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Friday, June 9 • 4:30pm - 4:50pm
Art making against social constraints: the practices of the Brazilian multidisciplinary artist Ana Lira

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The 21st century might bring about yet another renewed conception of art, as practitioners from countries and communities that once suffered under colonization emerge on the international art scene. More often than not, because they address their condition and the context of their art making, their artistic practices also aim at fighting social injustice more or less explicitly.
The Brazilian multidisciplinary artist Ana Lira (b. 1977) exemplarily embodies such a reflexive, politically-minded kind of art making, pushing against or subverting social constraints while exploring more subtle, and arguably more empowering, ways of bringing about social change than other artists-turned-activists.
Indeed, our frequentation and analysis of Lira’s work reveal the possibility of art making being “critical making”: when ideas materialize through mediums and processes, and lead to often stimulating discussion as the artistic output prompts viewers and/or participants to question social norms and engage in critical social reflection.
In Ana Lira’s endeavors, three themes–or strategies–emerge, demonstrating how her art making potentially transforms her working conditions and that of her fellow artists. These themes are the use of collective work as a mediation process to challenge hierarchies and power relations; the articulation of assistance, training, and education for other artists; the active–and subversive–redirection or redesign of the (Brazilian) art system.
Consciously departing from the traditional, historical, or commonplace conception of the artist as an isolated genius, Ana Lira actively favors multidisciplinary collaboration and collective actions, taking great care to establish non-hierarchical relationships in the production of her work. This stance is evidently rooted in her personal experience as a person of Afro-diasporic origin, and her awareness of the persistence of structural discrimination in both Brazilian society and the art world.
In particular, the artist herself links contemporary obstacles to historical colonial dynamics, especially in regard to the limited access of artists of black descent to artistic spaces and opportunities. Moreover, the delegitimization of specific forms of expression hinders the form, content, and reach of their artistic expression overall.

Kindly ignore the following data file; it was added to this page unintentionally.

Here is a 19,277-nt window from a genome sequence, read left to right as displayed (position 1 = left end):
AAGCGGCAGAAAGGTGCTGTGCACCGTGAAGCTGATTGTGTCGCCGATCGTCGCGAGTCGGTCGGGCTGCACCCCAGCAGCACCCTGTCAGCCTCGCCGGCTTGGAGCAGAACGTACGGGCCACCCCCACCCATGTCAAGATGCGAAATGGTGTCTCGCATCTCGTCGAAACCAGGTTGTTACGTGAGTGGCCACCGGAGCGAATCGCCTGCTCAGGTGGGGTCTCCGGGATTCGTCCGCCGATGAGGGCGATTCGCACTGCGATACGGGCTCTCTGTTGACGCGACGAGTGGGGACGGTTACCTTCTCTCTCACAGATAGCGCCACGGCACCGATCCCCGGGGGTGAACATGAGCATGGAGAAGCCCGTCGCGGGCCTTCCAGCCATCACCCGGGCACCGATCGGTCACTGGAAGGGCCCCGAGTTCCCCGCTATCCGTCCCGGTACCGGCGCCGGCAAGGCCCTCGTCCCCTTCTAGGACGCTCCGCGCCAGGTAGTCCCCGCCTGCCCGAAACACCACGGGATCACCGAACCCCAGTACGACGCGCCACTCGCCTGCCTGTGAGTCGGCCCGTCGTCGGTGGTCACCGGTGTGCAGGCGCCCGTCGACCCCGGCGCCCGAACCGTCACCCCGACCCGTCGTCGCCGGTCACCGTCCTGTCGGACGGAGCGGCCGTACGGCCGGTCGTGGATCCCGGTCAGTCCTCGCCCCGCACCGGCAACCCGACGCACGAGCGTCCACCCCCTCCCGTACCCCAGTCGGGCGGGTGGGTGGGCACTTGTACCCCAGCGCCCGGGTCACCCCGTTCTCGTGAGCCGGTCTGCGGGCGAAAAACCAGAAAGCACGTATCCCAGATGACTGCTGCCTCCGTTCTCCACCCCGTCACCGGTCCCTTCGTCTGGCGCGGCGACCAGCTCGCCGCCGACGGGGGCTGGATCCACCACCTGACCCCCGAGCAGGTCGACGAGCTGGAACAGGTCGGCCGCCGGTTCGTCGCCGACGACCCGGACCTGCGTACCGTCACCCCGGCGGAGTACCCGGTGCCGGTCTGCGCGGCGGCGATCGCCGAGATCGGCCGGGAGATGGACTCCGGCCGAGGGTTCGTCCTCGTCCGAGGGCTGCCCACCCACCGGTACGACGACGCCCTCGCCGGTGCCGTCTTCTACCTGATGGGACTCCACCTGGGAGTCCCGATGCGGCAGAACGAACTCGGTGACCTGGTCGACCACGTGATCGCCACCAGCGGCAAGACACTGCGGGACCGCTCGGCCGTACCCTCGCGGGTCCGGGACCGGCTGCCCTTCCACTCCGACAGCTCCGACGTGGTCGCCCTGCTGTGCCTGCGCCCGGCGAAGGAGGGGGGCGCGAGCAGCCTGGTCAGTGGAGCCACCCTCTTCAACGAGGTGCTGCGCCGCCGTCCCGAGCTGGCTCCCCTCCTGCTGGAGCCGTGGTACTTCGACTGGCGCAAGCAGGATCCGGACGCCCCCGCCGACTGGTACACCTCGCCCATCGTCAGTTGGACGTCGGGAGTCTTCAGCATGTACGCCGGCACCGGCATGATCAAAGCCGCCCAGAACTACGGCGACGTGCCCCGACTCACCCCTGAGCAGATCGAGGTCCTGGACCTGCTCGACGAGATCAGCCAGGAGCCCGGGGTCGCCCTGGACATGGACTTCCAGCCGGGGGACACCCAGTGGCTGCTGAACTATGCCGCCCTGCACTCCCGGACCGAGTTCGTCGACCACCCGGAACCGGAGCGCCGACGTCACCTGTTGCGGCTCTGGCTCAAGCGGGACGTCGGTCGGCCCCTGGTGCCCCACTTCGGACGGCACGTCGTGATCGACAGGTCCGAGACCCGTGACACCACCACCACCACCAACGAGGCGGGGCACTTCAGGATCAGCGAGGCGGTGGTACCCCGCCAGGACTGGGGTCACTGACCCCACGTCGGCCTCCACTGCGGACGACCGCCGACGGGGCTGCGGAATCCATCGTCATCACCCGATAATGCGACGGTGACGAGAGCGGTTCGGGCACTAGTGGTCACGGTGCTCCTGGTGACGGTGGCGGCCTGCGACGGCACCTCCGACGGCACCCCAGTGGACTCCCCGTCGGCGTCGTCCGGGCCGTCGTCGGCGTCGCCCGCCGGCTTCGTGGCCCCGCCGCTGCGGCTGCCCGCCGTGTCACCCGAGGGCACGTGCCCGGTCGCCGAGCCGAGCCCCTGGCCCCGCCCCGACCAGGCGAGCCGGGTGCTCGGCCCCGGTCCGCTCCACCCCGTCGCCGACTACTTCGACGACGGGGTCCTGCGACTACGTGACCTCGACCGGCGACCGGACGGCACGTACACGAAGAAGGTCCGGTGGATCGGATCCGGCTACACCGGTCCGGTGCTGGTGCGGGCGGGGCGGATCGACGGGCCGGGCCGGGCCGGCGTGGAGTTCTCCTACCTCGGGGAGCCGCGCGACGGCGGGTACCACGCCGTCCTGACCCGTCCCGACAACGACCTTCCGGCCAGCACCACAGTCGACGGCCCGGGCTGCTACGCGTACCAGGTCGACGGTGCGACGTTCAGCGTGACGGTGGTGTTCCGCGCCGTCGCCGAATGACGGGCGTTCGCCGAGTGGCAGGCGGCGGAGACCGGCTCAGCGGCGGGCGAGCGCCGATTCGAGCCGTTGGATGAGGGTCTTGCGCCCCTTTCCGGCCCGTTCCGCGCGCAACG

To work at and around these pitfalls, first and foremost, she highlights the poetic and transformative power of cultural expressions of the non-white communities instead of only focusing on constraints originating from systemic inequality. Furthermore, she addresses active exclusion and marginalization in “practical” ways, acknowledging if not centering her collaborators in her projects; redirecting resources through personal negotiation or public revendication; using her position and leverage as a fairly renowned artist to promote and perform renewed ways of making art and working in the art field as she brings social practices to institutional contexts–and reciprocally–through her art.
The proposed paper–drawing from semi-structured interviews carried out with the artist in 2022 as well as from primary and secondary data and literature–further examines her work processes and the way she addresses constraining conditions and devises alternatives aiming at improving them. We will explore how and to what extent Ana Lira’s art practices actually function as powerful tools and opportunities to mitigate social injustice, and how they offer seminal examples of critical thinking materialized through art.


Rafhaela Luvison Perlin

Universita Tor Vergata

Friday June 9, 2023 4:30pm - 4:50pm EDT